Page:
44. 44Department of Public Health and Caring Sciences, Uppsala University, Uppsala, Sweden
  45. 45Department of Cardiovascular Medicine, University of Oxford, John Radcliffe Hospital, Headington, Oxford, U.K.
  46. 46Clinical Trial Service Unit, University of Oxford, Oxford, U.K.
  47. 47Department of Public Health and Primary Care, University of Cambridge, Cambridge, U.K.
  48. 48Center for Non-Communicable Diseases Pakistan, Karachi, Pakistan
  49. 49Epidemiology and Biostatistics, Imperial College London, Norfolk Place, London, U.K.
  50. 50Cardiology, Ealing Hospital NHS Trust, Middlesex, U.K.
  51. 51National Heart and Lung Institute, Imperial College London, London, U.K.
  52. 52Department of Internal Medicine and CNR Institute of Clinical Physiology, University of Pisa School of Medicine, Pisa, Italy
  53. 53Vaasa Health Care Center, Vaasa, Finland
  54. 54Department of Cardiovascular Research, Mario Negri Institute for Pharmacological Research, Milan, Italy
  55. 55Leibniz Institute for Arteriosclerosis Research, University of Münster, Münster, Germany
  56. 56Department of Genomics of Common Disease, School of Public Health, Imperial College London, Hammersmith Hospital, London, U.K.
  57. 57DRWF Human Islet Isolation Facility and Oxford Islet Transplant Programme, University of Oxford, Oxford, U.K.
  58. 58National Institutes of Health, Bethesda, Maryland
  59. 59Oxford NIHR Biomedical Research Centre, Churchill Hospital, Oxford, U.K.
  60. 60General Medicine Division, Massachusetts General Hospital, Boston, Massachusetts
  61. 61Department of Medicine, Harvard Medical School, Boston, Massachusetts
  62. 62University of Cambridge Metabolic Research Laboratories, Institute of Metabolic Science, Addenbrooke's Hospital, Cambridge, U.K.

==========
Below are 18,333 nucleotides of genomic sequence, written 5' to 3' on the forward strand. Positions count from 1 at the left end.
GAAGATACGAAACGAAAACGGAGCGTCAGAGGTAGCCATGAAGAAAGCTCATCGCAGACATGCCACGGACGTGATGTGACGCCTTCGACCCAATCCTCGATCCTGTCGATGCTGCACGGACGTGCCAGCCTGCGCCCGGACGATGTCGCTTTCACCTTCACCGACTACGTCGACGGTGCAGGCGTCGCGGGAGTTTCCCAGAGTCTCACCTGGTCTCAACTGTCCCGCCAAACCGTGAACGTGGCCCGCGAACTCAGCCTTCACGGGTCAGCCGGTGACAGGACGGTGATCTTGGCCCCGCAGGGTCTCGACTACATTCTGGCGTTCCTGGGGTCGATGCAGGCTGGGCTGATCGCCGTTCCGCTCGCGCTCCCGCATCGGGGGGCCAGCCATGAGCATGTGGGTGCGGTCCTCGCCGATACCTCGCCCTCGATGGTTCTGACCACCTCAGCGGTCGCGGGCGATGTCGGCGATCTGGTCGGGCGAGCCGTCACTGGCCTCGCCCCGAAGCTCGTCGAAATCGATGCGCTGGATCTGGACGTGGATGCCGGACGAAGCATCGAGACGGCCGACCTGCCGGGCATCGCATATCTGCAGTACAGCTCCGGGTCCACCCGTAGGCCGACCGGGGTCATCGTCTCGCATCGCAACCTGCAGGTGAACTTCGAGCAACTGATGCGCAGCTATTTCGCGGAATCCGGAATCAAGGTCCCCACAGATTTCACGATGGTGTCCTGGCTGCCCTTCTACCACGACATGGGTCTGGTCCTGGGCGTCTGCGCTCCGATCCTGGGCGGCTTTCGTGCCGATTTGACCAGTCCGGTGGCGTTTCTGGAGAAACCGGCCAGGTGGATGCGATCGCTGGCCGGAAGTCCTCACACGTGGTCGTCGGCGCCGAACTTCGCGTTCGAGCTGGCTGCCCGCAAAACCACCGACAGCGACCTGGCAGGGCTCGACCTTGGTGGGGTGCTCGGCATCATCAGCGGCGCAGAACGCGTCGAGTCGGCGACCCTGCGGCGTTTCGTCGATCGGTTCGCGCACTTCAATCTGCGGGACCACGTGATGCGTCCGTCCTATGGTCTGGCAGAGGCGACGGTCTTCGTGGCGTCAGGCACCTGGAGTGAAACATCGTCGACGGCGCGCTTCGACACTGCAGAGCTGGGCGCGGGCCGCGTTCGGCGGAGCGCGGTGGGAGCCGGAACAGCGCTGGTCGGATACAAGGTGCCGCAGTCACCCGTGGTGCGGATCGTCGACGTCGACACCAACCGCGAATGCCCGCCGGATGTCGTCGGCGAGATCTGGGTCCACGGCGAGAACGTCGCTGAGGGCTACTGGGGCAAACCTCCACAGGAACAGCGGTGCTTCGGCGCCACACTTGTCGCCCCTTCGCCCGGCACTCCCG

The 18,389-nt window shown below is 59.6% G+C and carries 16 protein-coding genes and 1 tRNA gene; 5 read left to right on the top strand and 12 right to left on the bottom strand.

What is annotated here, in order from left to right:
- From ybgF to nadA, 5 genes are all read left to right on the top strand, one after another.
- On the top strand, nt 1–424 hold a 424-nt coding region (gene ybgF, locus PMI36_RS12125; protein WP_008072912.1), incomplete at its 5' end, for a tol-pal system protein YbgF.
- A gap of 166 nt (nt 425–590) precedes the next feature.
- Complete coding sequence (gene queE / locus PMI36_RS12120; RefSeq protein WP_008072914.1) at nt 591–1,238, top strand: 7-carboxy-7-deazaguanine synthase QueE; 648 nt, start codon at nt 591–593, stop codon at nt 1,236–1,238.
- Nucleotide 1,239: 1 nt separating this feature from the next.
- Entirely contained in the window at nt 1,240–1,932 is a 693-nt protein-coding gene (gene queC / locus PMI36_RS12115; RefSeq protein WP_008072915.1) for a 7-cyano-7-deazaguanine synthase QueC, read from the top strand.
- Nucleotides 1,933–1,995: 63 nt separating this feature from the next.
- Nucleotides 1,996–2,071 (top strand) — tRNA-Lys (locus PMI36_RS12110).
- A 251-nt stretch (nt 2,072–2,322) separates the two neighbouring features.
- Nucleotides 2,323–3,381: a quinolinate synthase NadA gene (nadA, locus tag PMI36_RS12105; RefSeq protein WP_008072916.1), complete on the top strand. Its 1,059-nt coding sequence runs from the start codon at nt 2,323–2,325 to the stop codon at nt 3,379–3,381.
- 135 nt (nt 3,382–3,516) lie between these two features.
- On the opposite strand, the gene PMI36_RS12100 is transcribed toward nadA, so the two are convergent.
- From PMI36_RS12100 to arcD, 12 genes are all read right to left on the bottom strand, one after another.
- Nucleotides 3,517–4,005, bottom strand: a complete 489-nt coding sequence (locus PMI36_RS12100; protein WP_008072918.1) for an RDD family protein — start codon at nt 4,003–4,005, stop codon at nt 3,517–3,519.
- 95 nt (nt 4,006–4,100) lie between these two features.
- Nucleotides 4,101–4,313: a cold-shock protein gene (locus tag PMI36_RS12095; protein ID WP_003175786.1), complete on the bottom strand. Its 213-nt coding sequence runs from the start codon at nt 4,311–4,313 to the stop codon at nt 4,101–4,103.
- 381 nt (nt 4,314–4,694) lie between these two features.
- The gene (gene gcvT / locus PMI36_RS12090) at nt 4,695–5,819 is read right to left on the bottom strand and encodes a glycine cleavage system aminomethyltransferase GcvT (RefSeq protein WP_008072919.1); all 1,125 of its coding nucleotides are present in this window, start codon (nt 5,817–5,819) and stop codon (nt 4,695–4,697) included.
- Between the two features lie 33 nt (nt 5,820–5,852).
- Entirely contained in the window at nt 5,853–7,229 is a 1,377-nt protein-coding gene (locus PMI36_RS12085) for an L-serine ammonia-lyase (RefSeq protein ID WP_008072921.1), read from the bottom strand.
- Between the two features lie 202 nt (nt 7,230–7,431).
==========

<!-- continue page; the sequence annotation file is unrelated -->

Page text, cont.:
63. 63Department of Preventive Medicine, Keck School of Medicine, University of Southern California, Los Angeles, California
  64. 64Department of Physiology and Biophysics, Keck School of Medicine, University of Southern California, Los Angeles, California
  1. Corresponding authors: Jose C. Florez, jcflorez{at}partners.org; Claudia Langenberg, claudia.langenberg{at}mrc-epid.cam.ac.uk; and Anders Hamsten, anders.hamsten{at}ki.se.
  1. R.J.S., J.Du., I.P., A.B., and E.A. contributed equally to this work.

Abstract

OBJECTIVE Proinsulin is a precursor of mature insulin and C-peptide. Higher circulating proinsulin levels are associated with impaired β-cell function, raised glucose levels, insulin resistance, and type 2 diabetes (T2D). Studies of the insulin processing pathway could provide new insights about T2D pathophysiology.

RESEARCH DESIGN AND METHODS We have conducted a meta-analysis of genome-wide association tests of ∼2.5 million genotyped or imputed single nucleotide polymorphisms (SNPs) and fasting proinsulin levels in 10,701 nondiabetic adults of European ancestry, with follow-up of 23 loci in up to 16,378 individuals, using additive genetic models adjusted for age, sex, fasting insulin, and study-specific covariates.

RESULTS Nine SNPs at eight loci were associated with proinsulin levels (P < 5 × 10−8). Two loci (LARP6 and SGSM2) have not been previously related to metabolic traits, one (MADD) has been associated with fasting glucose, one (PCSK1) has been implicated in obesity, and four (TCF7L2, SLC30A8, VPS13C/C2CD4A/B, and ARAP1, formerly CENTD2) increase T2D risk. The proinsulin-raising allele of ARAP1 was associated with a lower fasting glucose (P = 1.7 × 10−4), improved β-cell function (P = 1.1 × 10−5), and lower risk of T2D (odds ratio 0.88; P = 7.8 × 10−6). Notably, PCSK1 encodes the protein prohormone convertase 1/3, the first enzyme in the insulin processing pathway. A genotype score composed of the nine proinsulin-raising alleles was not associated with coronary disease in two large case-control datasets.

CONCLUSIONS We have identified nine genetic variants associated with fasting proinsulin. Our findings illuminate the biology underlying glucose homeostasis and T2D development in humans and argue against a direct role of proinsulin in coronary artery disease pathogenesis.

Footnotes

  • Received March 23, 2011.
  • Accepted June 29, 2011.

Readers may use this article as long as the work is properly cited, the use is educational and not for profit, and the work is not altered. See http://creativecommons.org/licenses/by-nc-nd/3.0/ for details.

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  1. Diabetes vol. 60 no. 10 2624-2634